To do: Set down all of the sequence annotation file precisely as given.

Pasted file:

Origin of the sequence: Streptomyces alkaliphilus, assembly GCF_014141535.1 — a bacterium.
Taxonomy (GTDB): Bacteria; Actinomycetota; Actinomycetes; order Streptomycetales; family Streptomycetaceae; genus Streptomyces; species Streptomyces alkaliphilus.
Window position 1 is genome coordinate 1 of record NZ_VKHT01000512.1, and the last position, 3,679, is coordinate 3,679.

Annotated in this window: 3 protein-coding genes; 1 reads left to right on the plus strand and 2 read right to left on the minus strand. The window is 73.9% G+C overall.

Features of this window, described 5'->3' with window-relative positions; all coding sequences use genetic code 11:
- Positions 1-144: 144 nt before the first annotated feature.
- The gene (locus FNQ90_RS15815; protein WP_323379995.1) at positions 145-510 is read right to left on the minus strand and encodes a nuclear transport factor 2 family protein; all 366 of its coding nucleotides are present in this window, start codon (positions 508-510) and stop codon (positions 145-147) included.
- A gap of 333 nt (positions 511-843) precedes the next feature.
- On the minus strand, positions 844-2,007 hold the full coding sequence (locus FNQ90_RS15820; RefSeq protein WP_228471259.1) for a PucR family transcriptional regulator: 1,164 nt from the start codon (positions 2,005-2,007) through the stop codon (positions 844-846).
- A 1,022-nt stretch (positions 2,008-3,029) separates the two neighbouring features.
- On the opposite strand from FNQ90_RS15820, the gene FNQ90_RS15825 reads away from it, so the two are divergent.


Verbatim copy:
Origin of the sequence: Streptomyces alkaliphilus, assembly GCF_014141535.1 — a bacterium.
Taxonomy (GTDB): Bacteria; Actinomycetota; Actinomycetes; order Streptomycetales; family Streptomycetaceae; genus Streptomyces; species Streptomyces alkaliphilus.
Window position 1 is genome coordinate 1 of record NZ_VKHT01000512.1, and the last position, 3,679, is coordinate 3,679.

Annotated in this window: 3 protein-coding genes; 1 reads left to right on the plus strand and 2 read right to left on the minus strand. The window is 73.9% G+C overall.

Features of this window, described 5'->3' with window-relative positions; all coding sequences use genetic code 11:
- Positions 1-144: 144 nt before the first annotated feature.
- The gene (locus FNQ90_RS15815; protein WP_323379995.1) at positions 145-510 is read right to left on the minus strand and encodes a nuclear transport factor 2 family protein; all 366 of its coding nucleotides are present in this window, start codon (positions 508-510) and stop codon (positions 145-147) included.
- A gap of 333 nt (positions 511-843) precedes the next feature.
- On the minus strand, positions 844-2,007 hold the full coding sequence (locus FNQ90_RS15820; RefSeq protein WP_228471259.1) for a PucR family transcriptional regulator: 1,164 nt from the start codon (positions 2,005-2,007) through the stop codon (positions 844-846).
- A 1,022-nt stretch (positions 2,008-3,029) separates the two neighbouring features.
- On the opposite strand from FNQ90_RS15820, the gene FNQ90_RS15825 reads away from it, so the two are divergent.